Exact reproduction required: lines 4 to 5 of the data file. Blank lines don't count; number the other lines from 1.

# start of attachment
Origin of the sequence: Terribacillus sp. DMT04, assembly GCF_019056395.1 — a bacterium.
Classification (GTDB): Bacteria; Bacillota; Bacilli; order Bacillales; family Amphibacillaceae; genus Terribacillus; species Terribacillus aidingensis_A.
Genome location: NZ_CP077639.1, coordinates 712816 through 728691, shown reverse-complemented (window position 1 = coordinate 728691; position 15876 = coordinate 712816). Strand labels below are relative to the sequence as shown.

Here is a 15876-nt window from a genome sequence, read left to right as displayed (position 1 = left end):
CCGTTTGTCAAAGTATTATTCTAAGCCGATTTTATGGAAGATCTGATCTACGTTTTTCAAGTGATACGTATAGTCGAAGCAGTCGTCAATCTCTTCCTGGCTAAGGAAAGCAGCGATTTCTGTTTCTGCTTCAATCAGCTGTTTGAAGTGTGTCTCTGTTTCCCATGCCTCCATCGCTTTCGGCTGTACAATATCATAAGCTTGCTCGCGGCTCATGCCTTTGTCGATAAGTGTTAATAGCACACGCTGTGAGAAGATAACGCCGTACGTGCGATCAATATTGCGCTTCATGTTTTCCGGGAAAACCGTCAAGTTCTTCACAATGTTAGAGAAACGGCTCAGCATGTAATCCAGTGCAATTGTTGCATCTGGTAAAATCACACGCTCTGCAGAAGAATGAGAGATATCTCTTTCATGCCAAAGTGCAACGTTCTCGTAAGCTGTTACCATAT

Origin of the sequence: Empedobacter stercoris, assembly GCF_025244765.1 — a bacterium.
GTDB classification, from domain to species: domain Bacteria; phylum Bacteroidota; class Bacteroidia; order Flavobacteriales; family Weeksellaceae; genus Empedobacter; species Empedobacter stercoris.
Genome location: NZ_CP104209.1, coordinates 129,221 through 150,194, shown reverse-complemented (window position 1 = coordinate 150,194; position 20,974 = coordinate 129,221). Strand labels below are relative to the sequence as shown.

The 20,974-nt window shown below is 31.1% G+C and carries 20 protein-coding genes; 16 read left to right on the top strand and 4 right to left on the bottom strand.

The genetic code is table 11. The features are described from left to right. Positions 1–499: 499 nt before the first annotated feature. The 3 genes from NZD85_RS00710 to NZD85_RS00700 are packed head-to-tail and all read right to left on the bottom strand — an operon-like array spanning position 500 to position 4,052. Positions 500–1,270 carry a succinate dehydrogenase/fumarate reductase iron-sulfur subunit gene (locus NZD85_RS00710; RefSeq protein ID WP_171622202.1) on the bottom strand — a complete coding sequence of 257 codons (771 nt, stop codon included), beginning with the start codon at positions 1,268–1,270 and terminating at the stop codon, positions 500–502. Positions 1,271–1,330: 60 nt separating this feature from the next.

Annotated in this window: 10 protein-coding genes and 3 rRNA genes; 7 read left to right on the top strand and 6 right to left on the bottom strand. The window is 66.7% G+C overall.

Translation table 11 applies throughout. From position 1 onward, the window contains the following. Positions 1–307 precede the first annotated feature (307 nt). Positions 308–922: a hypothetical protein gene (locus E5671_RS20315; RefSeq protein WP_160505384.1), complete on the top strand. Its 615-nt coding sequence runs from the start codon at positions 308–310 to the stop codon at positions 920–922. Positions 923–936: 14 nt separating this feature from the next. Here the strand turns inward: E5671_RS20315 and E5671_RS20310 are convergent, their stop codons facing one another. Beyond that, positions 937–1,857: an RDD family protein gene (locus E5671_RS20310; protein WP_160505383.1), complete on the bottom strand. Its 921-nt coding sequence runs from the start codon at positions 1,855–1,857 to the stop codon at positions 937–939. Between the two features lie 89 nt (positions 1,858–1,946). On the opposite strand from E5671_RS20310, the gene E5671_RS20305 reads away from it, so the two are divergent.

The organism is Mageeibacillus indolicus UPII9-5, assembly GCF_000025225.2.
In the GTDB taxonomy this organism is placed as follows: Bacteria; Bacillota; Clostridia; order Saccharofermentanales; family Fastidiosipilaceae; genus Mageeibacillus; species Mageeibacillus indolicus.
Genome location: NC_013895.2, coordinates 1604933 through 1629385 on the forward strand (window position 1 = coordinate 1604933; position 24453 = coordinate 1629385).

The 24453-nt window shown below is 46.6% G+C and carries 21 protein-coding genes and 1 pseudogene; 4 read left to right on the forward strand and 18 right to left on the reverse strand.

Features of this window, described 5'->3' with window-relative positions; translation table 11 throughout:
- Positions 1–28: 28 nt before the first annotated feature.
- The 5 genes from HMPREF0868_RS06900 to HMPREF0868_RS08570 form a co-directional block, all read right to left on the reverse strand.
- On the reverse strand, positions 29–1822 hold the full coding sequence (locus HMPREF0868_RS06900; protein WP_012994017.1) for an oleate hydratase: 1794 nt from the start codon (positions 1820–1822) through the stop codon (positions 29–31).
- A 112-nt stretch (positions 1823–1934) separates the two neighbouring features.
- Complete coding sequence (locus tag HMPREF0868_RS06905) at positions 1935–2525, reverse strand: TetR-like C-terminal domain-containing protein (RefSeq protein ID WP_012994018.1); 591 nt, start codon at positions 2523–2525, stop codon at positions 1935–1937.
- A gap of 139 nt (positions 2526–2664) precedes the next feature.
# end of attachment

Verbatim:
Here is a 15876-nt window from a genome sequence, read left to right as displayed (position 1 = left end):
CCGTTTGTCAAAGTATTATTCTAAGCCGATTTTATGGAAGATCTGATCTACGTTTTTCAAGTGATACGTATAGTCGAAGCAGTCGTCAATCTCTTCCTGGCTAAGGAAAGCAGCGATTTCTGTTTCTGCTTCAATCAGCTGTTTGAAGTGTGTCTCTGTTTCCCATGCCTCCATCGCTTTCGGCTGTACAATATCATAAGCTTGCTCGCGGCTCATGCCTTTGTCGATAAGTGTTAATAGCACACGCTGTGAGAAGATAACGCCGTACGTGCGATCAATATTGCGCTTCATGTTTTCCGGGAAAACCGTCAAGTTCTTCACAATGTTAGAGAAACGGCTCAGCATGTAATCCAGTGCAATTGTTGCATCTGGTAAAATCACACGCTCTGCAGAAGAATGAGAGATATCTCTTTCATGCCAAAGTGCAACGTTCTCGTAAGCTGTTACCATAT